Community is the most important thing we can be part of.
For as long as life has existed, people have sought and formed communities. Moreover, as humanity grows and becomes more and more connected, those Community structures and interactions start to span outside of our houses, towns, cities, and countries, in order to connect people from around the world.
Over the last few years, the community industry has noticed the advent of smaller, more discreet communities versus the massive scale of the social media giants. Those same giants are acknowledging this shift and are re-investing in smaller private groups.
So, what does this mean for businesses? Now, more than ever, the community industry is going through a renaissance. People are migrating to smaller group interactions for their personal and professional lives.
The time to start investing (or re-investing) in community is now! Click to Tweet
What Community Means to Me
I am a community leader, so the importance of community will always make sense to me. I have been using communities for a long time (pre-broadband–so a really long time). The message boards of old power communities have reached me throughout every major moment in my life, the highs and the not so highs.
Having been a part of communities in business for the last decade across many industries has given me the opportunity to see that power of community touch so many people. From support in retail and telecommunications to healthcare and technology communities, it is the power of connections that still astounds me. People helping people is the easiest and most impactful thing we can do for each other, no matter how big or small, and that is what community is all about. That’s why I do this, that is why I build community.
Making a Business Case for Community
The idea that people need connections and need a community is certainly not a stretch, but as a business, funding a community requires a purpose, a goal, an ROI—right?
Well, yes. Kind of.
I am reminded of a quote by Gary Vaynerchuk, who when grilled about the ROI of social media retorted with “what’s the ROI of your mother?” Vaynerchuk wasn’t being funny, but rather trying to make the point that social media will prove its value.
Similar to social media you can measure the value of a community in a number of ways and with increasing degrees of complexity, but it is rarely an apples to apples comparison from one community to another. Due to this, it can be difficult when leaders often look for performance against a benchmark.
The mechanics to measure success are already there, and you can work towards metric after metric to prove an ROI for your community. However, in order to measure the success of your community, you need to know what success looks like for you and your business.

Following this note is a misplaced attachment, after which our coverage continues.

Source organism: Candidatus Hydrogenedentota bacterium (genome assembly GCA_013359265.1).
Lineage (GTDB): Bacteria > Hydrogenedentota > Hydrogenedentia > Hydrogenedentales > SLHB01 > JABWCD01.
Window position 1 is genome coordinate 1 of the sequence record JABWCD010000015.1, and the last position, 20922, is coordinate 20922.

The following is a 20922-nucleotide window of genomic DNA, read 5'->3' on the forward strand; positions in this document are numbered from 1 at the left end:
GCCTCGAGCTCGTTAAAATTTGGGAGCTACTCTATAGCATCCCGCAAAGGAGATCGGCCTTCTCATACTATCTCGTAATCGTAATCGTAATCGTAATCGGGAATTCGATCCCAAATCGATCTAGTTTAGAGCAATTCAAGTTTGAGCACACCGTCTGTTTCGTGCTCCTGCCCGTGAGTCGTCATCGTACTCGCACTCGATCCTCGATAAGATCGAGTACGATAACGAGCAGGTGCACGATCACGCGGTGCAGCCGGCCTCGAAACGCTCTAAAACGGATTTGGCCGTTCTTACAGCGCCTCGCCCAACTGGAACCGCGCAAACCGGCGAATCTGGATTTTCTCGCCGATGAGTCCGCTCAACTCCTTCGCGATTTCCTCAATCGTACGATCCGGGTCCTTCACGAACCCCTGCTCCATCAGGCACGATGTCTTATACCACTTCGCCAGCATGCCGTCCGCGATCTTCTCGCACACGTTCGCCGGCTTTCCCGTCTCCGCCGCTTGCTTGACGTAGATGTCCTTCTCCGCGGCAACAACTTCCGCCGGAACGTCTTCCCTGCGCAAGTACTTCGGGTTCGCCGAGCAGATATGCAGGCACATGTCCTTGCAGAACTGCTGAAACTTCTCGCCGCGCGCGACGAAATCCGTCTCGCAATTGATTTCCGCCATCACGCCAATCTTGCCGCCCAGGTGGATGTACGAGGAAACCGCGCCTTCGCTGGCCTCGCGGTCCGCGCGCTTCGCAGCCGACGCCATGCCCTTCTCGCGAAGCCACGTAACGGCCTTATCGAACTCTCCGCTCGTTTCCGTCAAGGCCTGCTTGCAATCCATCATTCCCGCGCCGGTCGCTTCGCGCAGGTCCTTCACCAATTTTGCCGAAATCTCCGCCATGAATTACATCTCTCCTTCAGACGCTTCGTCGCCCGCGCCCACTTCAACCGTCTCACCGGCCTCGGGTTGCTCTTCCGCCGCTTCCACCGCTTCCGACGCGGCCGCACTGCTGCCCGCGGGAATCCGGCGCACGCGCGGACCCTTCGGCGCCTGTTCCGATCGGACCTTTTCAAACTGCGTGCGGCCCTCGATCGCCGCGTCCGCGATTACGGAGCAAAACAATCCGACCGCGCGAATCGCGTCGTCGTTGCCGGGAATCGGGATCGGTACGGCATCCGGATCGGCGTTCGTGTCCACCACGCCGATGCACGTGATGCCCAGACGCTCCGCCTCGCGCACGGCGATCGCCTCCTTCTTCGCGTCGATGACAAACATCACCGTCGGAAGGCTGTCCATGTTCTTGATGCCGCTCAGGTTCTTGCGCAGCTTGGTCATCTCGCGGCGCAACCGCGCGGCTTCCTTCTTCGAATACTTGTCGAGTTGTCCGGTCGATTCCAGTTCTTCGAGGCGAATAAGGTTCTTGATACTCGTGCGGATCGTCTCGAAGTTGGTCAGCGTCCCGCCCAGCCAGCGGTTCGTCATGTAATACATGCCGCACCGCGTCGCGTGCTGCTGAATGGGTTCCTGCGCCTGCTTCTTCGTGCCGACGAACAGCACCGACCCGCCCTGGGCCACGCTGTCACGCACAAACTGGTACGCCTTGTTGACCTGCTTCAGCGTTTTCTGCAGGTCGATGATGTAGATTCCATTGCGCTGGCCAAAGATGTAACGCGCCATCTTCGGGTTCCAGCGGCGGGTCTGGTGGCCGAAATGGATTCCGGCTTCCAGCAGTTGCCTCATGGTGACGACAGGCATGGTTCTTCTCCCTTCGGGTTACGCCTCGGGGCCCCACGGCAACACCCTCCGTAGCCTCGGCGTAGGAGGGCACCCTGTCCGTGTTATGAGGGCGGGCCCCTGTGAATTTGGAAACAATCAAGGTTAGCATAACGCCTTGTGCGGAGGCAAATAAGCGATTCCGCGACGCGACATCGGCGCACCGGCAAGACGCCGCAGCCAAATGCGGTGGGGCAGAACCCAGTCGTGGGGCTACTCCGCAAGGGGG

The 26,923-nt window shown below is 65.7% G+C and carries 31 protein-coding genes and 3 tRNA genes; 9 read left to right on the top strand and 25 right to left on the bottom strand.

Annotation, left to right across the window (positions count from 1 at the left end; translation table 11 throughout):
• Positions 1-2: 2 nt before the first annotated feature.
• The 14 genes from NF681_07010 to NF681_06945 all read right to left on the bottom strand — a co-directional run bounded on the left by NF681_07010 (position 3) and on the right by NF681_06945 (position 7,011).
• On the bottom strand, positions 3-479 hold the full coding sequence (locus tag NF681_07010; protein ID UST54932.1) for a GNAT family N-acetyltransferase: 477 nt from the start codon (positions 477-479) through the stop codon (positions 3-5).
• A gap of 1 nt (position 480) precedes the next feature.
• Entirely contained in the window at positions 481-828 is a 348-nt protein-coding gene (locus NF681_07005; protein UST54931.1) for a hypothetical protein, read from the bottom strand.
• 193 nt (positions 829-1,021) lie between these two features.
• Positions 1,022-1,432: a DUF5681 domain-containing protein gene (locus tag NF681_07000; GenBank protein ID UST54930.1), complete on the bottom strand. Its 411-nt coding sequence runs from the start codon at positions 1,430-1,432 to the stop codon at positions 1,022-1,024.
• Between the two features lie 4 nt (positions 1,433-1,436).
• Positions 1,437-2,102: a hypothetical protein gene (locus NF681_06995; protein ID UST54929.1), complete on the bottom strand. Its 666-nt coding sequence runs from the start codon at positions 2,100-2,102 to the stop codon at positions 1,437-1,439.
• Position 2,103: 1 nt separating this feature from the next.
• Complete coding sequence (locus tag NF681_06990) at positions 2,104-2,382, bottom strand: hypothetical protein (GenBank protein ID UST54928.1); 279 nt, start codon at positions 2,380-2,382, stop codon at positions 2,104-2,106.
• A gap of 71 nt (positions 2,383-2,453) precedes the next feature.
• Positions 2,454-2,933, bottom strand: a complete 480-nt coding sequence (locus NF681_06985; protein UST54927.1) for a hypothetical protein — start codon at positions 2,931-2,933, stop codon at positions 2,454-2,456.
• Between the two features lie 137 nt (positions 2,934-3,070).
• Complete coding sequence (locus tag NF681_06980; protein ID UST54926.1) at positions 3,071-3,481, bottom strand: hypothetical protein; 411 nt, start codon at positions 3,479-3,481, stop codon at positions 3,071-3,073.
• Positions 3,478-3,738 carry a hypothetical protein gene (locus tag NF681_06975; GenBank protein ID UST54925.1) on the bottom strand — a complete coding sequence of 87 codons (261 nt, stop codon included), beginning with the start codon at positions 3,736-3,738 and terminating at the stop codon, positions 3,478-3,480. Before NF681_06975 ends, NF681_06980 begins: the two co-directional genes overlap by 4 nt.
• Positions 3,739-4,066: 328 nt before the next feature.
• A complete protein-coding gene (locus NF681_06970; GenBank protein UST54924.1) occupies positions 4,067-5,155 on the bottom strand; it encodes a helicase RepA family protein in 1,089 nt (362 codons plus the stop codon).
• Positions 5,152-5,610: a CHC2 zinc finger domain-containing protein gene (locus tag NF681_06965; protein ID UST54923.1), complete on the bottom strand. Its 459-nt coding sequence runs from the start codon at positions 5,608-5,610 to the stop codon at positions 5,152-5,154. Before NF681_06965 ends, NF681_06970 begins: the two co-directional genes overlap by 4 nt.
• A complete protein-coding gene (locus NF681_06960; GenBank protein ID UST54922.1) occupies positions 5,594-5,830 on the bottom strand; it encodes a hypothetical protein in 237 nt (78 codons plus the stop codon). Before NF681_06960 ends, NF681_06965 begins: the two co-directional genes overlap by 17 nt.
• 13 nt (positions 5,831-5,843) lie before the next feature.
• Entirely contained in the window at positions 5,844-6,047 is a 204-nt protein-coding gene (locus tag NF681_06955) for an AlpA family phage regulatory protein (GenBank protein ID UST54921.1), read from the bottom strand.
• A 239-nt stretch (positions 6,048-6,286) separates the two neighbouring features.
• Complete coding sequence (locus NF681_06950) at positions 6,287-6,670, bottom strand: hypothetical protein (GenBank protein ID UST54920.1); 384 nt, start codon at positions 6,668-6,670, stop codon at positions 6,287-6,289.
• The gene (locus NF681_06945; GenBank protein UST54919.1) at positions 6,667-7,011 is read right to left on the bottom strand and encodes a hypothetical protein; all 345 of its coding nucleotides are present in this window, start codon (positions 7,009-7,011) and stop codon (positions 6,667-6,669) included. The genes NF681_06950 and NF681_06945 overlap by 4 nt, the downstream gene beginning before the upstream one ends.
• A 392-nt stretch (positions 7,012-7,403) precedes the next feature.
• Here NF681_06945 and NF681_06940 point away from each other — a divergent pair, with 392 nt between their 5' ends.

What if I told you the ROI is not the value of a community?
The value for a community is different to each and every member in your community. Bare with me as I dig myself out of this seemingly ever-deepening hole of “fluffy metrics.”
The value of a community (whilst easy to measure in the numbers) is the community itself. The connections, conversations, contributions, and engagement that is happening in your community gives you more than the goals and metrics you drive. It gives you the unsolicited voice of your customers.
However, gaining access to the voice of the customer is not as easy as giving them a space and hoping they respond. Many businesses see building a community as a checkbox item; they see the allure of engagement, marketing, and support deflection. The problem is that a community cannot be “launched and left.” You cannot simply throw a forum online and hope people will interact, sell the product to one another, and solve each other’s support issues.
So, whilst I believe the unsolicited voice of the customer to be the most powerful feedback a business can receive, it still needs to be nurtured. There are three components to nurturing and growing your community to help give your customers a stronger voice:
Build Value: You need to create programs to encourage your community members to participate. They need to be rewarding on the surface but have enough value beyond the initial reward.
Create and Curate Content: The biggest part of your community content strategy should be your user-generated content. Making it easy and rewarding to contribute is key to nurturing content from your members.
Develop Habits: Making your community a “habit” will yield a massive payoff. Triggering a need and a want in your members to visit and engage regularly gives you a bankable engagement base to build on.
The Anaplan Community
Anaplan has developed a great community made possible by our incredible Customers, Partners, and Employees. The team I have the pleasure of leading are the creative enablers of our members, through the content they produce, the programs they launch/run, the habits they’ve helped to form, and the platform they have built.
I know we all like the big-ticket numbers too, so here are some from 2018! (we already see a 40% increase year-over-year in 2019).
We added over 7,000 new members
Our members spent over 1,750,000 minutes in the Community
There were over 2,250,000 page views and over 550,000 visits to the Community
I really enjoyed sharing my passion with you and would love to hear about your experiences with communities below.
Francis Murphy is the Director of Community at Anaplan a position he has held since 2017. Prior to Anaplan, he built the Social Customer Care and Community strategy at Optum. A dedicated multi-channel leader with proven success in driving change across Retail, Healthcare, Telecommunication and Tech industries in the UK and US. Known as an innovator and strategic thinker with expertise in building sustainable change in the customer experience to deliver against business objectives.